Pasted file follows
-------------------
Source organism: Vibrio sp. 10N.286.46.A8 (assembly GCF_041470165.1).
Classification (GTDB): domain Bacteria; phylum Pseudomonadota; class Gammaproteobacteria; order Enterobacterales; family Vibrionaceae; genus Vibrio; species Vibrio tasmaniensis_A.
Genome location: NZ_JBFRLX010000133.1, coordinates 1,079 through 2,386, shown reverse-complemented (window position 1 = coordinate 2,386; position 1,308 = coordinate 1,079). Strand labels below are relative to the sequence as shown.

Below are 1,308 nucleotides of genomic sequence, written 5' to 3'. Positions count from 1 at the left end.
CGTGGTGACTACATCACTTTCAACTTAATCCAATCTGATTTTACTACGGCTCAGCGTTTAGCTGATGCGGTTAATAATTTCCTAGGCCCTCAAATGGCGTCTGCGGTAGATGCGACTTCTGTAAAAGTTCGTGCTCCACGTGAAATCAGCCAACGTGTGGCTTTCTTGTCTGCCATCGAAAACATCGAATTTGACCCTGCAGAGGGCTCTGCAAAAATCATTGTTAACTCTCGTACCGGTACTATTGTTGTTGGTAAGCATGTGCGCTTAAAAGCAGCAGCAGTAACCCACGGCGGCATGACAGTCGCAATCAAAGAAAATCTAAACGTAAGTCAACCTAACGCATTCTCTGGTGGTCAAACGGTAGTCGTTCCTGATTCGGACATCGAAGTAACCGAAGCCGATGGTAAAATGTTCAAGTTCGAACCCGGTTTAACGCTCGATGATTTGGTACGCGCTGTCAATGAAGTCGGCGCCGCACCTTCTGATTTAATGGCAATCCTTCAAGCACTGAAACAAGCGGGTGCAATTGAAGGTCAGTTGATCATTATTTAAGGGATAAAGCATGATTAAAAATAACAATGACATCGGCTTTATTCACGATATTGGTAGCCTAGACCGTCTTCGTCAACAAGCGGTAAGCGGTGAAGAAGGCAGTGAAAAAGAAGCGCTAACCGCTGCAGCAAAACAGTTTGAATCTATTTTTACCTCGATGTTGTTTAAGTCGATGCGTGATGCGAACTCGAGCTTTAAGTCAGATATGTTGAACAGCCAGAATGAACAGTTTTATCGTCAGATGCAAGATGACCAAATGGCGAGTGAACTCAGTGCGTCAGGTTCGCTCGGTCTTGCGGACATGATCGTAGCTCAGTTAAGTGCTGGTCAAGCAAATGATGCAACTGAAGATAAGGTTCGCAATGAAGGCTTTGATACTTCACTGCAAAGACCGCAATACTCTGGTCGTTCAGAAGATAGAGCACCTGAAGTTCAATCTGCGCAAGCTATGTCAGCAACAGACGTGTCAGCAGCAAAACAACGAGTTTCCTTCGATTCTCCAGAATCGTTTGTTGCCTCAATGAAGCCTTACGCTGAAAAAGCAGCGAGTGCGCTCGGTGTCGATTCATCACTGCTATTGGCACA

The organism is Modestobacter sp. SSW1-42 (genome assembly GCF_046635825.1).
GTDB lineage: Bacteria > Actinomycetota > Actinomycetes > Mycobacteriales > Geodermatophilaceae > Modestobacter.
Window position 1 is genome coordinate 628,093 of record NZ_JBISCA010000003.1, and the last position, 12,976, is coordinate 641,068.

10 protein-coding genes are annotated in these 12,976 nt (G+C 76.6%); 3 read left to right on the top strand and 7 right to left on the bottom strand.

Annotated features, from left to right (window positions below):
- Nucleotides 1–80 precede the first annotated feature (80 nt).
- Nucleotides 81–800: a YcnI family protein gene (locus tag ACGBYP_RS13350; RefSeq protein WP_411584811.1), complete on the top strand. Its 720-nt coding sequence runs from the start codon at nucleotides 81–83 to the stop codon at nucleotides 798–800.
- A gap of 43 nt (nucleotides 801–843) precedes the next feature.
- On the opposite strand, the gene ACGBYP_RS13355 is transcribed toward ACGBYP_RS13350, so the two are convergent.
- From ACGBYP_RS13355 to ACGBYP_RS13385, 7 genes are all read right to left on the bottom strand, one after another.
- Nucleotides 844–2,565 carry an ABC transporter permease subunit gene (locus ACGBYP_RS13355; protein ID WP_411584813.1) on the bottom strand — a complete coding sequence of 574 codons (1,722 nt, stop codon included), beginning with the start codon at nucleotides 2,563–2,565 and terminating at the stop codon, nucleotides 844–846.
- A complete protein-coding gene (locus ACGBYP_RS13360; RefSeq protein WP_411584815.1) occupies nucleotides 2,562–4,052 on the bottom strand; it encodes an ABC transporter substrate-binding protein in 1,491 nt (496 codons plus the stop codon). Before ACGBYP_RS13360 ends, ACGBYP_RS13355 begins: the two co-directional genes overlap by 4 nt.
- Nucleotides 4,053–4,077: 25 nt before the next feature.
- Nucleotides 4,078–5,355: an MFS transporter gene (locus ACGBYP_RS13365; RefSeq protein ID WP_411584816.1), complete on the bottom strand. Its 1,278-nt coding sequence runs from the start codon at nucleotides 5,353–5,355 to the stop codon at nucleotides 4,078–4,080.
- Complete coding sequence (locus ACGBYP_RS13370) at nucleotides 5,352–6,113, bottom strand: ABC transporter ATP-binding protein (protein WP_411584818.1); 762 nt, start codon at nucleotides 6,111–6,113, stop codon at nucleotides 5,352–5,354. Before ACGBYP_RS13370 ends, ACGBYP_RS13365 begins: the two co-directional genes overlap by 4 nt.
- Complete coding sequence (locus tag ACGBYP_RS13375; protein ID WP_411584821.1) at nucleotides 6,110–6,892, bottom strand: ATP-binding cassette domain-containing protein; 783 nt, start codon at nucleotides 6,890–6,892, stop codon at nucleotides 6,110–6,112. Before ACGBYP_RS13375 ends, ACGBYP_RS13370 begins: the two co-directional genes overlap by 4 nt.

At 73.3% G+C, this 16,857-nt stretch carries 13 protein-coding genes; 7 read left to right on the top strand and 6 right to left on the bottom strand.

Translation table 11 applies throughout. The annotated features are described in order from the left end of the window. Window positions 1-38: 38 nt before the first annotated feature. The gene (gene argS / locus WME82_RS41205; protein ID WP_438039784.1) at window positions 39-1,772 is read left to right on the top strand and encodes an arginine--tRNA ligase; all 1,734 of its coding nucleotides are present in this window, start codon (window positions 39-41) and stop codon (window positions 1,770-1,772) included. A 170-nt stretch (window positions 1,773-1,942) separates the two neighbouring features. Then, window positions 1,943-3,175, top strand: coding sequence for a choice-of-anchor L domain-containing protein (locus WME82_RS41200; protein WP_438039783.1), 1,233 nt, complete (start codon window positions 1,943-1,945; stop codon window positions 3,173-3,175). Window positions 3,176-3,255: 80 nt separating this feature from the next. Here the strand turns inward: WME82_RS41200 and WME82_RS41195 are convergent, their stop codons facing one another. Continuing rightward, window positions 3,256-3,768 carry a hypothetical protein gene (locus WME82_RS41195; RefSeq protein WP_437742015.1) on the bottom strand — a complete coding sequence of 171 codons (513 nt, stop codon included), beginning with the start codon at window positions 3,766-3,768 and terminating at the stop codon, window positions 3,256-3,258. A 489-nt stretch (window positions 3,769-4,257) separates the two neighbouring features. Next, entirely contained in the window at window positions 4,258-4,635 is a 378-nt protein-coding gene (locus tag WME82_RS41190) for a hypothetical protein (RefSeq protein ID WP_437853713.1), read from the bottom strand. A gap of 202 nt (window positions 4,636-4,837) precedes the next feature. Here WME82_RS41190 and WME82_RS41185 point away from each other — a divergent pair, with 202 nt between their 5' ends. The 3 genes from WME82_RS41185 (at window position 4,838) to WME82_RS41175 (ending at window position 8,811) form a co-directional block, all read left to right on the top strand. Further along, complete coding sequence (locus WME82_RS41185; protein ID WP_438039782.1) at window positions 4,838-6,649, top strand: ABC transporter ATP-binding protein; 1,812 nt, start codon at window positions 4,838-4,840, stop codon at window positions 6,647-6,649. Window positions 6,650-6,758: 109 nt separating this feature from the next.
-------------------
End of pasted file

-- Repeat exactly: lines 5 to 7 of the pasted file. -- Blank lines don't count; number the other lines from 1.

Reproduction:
CGTGGTGACTACATCACTTTCAACTTAATCCAATCTGATTTTACTACGGCTCAGCGTTTAGCTGATGCGGTTAATAATTTCCTAGGCCCTCAAATGGCGTCTGCGGTAGATGCGACTTCTGTAAAAGTTCGTGCTCCACGTGAAATCAGCCAACGTGTGGCTTTCTTGTCTGCCATCGAAAACATCGAATTTGACCCTGCAGAGGGCTCTGCAAAAATCATTGTTAACTCTCGTACCGGTACTATTGTTGTTGGTAAGCATGTGCGCTTAAAAGCAGCAGCAGTAACCCACGGCGGCATGACAGTCGCAATCAAAGAAAATCTAAACGTAAGTCAACCTAACGCATTCTCTGGTGGTCAAACGGTAGTCGTTCCTGATTCGGACATCGAAGTAACCGAAGCCGATGGTAAAATGTTCAAGTTCGAACCCGGTTTAACGCTCGATGATTTGGTACGCGCTGTCAATGAAGTCGGCGCCGCACCTTCTGATTTAATGGCAATCCTTCAAGCACTGAAACAAGCGGGTGCAATTGAAGGTCAGTTGATCATTATTTAAGGGATAAAGCATGATTAAAAATAACAATGACATCGGCTTTATTCACGATATTGGTAGCCTAGACCGTCTTCGTCAACAAGCGGTAAGCGGTGAAGAAGGCAGTGAAAAAGAAGCGCTAACCGCTGCAGCAAAACAGTTTGAATCTATTTTTACCTCGATGTTGTTTAAGTCGATGCGTGATGCGAACTCGAGCTTTAAGTCAGATATGTTGAACAGCCAGAATGAACAGTTTTATCGTCAGATGCAAGATGACCAAATGGCGAGTGAACTCAGTGCGTCAGGTTCGCTCGGTCTTGCGGACATGATCGTAGCTCAGTTAAGTGCTGGTCAAGCAAATGATGCAACTGAAGATAAGGTTCGCAATGAAGGCTTTGATACTTCACTGCAAAGACCGCAATACTCTGGTCGTTCAGAAGATAGAGCACCTGAAGTTCAATCTGCGCAAGCTATGTCAGCAACAGACGTGTCAGCAGCAAAACAACGAGTTTCCTTCGATTCTCCAGAATCGTTTGTTGCCTCAATGAAGCCTTACGCTGAAAAAGCAGCGAGTGCGCTCGGTGTCGATTCATCACTGCTATTGGCACA

The organism is Modestobacter sp. SSW1-42 (genome assembly GCF_046635825.1).
GTDB lineage: Bacteria > Actinomycetota > Actinomycetes > Mycobacteriales > Geodermatophilaceae > Modestobacter.